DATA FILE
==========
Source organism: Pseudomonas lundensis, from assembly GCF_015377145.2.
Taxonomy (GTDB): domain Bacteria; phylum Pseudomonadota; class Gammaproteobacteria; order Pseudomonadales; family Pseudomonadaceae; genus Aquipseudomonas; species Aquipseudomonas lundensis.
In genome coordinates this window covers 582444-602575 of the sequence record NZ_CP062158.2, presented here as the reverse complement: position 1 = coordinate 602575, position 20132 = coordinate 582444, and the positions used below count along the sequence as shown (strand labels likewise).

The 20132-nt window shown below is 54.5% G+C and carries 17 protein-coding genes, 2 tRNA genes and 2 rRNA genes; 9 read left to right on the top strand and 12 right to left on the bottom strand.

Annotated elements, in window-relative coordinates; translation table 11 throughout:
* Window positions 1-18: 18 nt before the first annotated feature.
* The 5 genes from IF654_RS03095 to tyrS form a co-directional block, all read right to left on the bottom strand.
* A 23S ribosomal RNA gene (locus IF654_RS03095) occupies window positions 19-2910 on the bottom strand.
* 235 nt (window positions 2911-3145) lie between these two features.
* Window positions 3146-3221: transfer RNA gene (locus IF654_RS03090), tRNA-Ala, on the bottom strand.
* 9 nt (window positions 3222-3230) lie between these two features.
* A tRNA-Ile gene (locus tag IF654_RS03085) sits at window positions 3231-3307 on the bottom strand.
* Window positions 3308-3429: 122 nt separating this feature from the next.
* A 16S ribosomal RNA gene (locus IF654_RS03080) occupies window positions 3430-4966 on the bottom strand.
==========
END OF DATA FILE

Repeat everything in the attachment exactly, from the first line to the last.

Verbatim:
Source organism: Pseudomonas lundensis, from assembly GCF_015377145.2.
Taxonomy (GTDB): domain Bacteria; phylum Pseudomonadota; class Gammaproteobacteria; order Pseudomonadales; family Pseudomonadaceae; genus Aquipseudomonas; species Aquipseudomonas lundensis.
In genome coordinates this window covers 582444-602575 of the sequence record NZ_CP062158.2, presented here as the reverse complement: position 1 = coordinate 602575, position 20132 = coordinate 582444, and the positions used below count along the sequence as shown (strand labels likewise).

The 20132-nt window shown below is 54.5% G+C and carries 17 protein-coding genes, 2 tRNA genes and 2 rRNA genes; 9 read left to right on the top strand and 12 right to left on the bottom strand.

Annotated elements, in window-relative coordinates; translation table 11 throughout:
* Window positions 1-18: 18 nt before the first annotated feature.
* The 5 genes from IF654_RS03095 to tyrS form a co-directional block, all read right to left on the bottom strand.
* A 23S ribosomal RNA gene (locus IF654_RS03095) occupies window positions 19-2910 on the bottom strand.
* 235 nt (window positions 2911-3145) lie between these two features.
* Window positions 3146-3221: transfer RNA gene (locus IF654_RS03090), tRNA-Ala, on the bottom strand.
* 9 nt (window positions 3222-3230) lie between these two features.
* A tRNA-Ile gene (locus tag IF654_RS03085) sits at window positions 3231-3307 on the bottom strand.
* Window positions 3308-3429: 122 nt separating this feature from the next.
* A 16S ribosomal RNA gene (locus IF654_RS03080) occupies window positions 3430-4966 on the bottom strand.